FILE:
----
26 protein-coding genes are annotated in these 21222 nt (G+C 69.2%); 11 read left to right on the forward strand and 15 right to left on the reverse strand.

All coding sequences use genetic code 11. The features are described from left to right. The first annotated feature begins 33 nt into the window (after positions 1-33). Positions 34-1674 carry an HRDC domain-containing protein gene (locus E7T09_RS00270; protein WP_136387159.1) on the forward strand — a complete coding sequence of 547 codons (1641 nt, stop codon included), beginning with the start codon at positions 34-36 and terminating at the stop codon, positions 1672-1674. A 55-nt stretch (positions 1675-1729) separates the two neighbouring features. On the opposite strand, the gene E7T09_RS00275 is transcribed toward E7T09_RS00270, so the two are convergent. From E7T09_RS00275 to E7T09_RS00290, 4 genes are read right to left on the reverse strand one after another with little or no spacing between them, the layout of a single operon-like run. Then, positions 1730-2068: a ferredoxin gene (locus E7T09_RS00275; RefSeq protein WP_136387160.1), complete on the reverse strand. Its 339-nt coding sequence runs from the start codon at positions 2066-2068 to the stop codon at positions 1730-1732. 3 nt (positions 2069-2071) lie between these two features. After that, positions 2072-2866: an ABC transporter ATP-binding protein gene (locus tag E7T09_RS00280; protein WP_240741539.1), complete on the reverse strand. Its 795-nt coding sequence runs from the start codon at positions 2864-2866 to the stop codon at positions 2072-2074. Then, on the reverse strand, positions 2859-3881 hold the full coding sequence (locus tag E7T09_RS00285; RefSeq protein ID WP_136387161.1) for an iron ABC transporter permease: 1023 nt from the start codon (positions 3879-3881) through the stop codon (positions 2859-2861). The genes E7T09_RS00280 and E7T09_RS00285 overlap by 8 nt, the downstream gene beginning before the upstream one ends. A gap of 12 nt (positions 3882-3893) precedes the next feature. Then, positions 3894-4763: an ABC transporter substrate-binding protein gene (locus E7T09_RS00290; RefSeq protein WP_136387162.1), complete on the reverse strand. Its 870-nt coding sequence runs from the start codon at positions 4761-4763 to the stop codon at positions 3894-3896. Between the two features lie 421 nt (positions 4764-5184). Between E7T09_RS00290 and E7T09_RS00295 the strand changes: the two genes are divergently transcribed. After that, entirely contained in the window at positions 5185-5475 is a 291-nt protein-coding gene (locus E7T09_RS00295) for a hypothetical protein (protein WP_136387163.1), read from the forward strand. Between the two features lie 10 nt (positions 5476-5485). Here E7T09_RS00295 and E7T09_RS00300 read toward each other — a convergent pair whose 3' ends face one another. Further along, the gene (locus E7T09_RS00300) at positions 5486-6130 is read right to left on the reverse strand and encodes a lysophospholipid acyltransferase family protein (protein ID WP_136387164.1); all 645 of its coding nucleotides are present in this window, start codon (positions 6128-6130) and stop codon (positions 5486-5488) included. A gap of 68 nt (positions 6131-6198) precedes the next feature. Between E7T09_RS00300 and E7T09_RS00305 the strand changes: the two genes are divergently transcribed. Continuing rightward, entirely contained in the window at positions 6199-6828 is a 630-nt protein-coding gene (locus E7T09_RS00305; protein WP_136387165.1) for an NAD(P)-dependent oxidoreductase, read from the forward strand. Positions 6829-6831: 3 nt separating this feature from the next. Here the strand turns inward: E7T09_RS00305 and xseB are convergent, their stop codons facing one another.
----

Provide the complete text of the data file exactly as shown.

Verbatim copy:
26 protein-coding genes are annotated in these 21222 nt (G+C 69.2%); 11 read left to right on the forward strand and 15 right to left on the reverse strand.

All coding sequences use genetic code 11. The features are described from left to right. The first annotated feature begins 33 nt into the window (after positions 1-33). Positions 34-1674 carry an HRDC domain-containing protein gene (locus E7T09_RS00270; protein WP_136387159.1) on the forward strand — a complete coding sequence of 547 codons (1641 nt, stop codon included), beginning with the start codon at positions 34-36 and terminating at the stop codon, positions 1672-1674. A 55-nt stretch (positions 1675-1729) separates the two neighbouring features. On the opposite strand, the gene E7T09_RS00275 is transcribed toward E7T09_RS00270, so the two are convergent. From E7T09_RS00275 to E7T09_RS00290, 4 genes are read right to left on the reverse strand one after another with little or no spacing between them, the layout of a single operon-like run. Then, positions 1730-2068: a ferredoxin gene (locus E7T09_RS00275; RefSeq protein WP_136387160.1), complete on the reverse strand. Its 339-nt coding sequence runs from the start codon at positions 2066-2068 to the stop codon at positions 1730-1732. 3 nt (positions 2069-2071) lie between these two features. After that, positions 2072-2866: an ABC transporter ATP-binding protein gene (locus tag E7T09_RS00280; protein WP_240741539.1), complete on the reverse strand. Its 795-nt coding sequence runs from the start codon at positions 2864-2866 to the stop codon at positions 2072-2074. Then, on the reverse strand, positions 2859-3881 hold the full coding sequence (locus tag E7T09_RS00285; RefSeq protein ID WP_136387161.1) for an iron ABC transporter permease: 1023 nt from the start codon (positions 3879-3881) through the stop codon (positions 2859-2861). The genes E7T09_RS00280 and E7T09_RS00285 overlap by 8 nt, the downstream gene beginning before the upstream one ends. A gap of 12 nt (positions 3882-3893) precedes the next feature. Then, positions 3894-4763: an ABC transporter substrate-binding protein gene (locus E7T09_RS00290; RefSeq protein WP_136387162.1), complete on the reverse strand. Its 870-nt coding sequence runs from the start codon at positions 4761-4763 to the stop codon at positions 3894-3896. Between the two features lie 421 nt (positions 4764-5184). Between E7T09_RS00290 and E7T09_RS00295 the strand changes: the two genes are divergently transcribed. After that, entirely contained in the window at positions 5185-5475 is a 291-nt protein-coding gene (locus E7T09_RS00295) for a hypothetical protein (protein WP_136387163.1), read from the forward strand. Between the two features lie 10 nt (positions 5476-5485). Here E7T09_RS00295 and E7T09_RS00300 read toward each other — a convergent pair whose 3' ends face one another. Further along, the gene (locus E7T09_RS00300) at positions 5486-6130 is read right to left on the reverse strand and encodes a lysophospholipid acyltransferase family protein (protein ID WP_136387164.1); all 645 of its coding nucleotides are present in this window, start codon (positions 6128-6130) and stop codon (positions 5486-5488) included. A gap of 68 nt (positions 6131-6198) precedes the next feature. Between E7T09_RS00300 and E7T09_RS00305 the strand changes: the two genes are divergently transcribed. Continuing rightward, entirely contained in the window at positions 6199-6828 is a 630-nt protein-coding gene (locus E7T09_RS00305; protein WP_136387165.1) for an NAD(P)-dependent oxidoreductase, read from the forward strand. Positions 6829-6831: 3 nt separating this feature from the next. Here the strand turns inward: E7T09_RS00305 and xseB are convergent, their stop codons facing one another.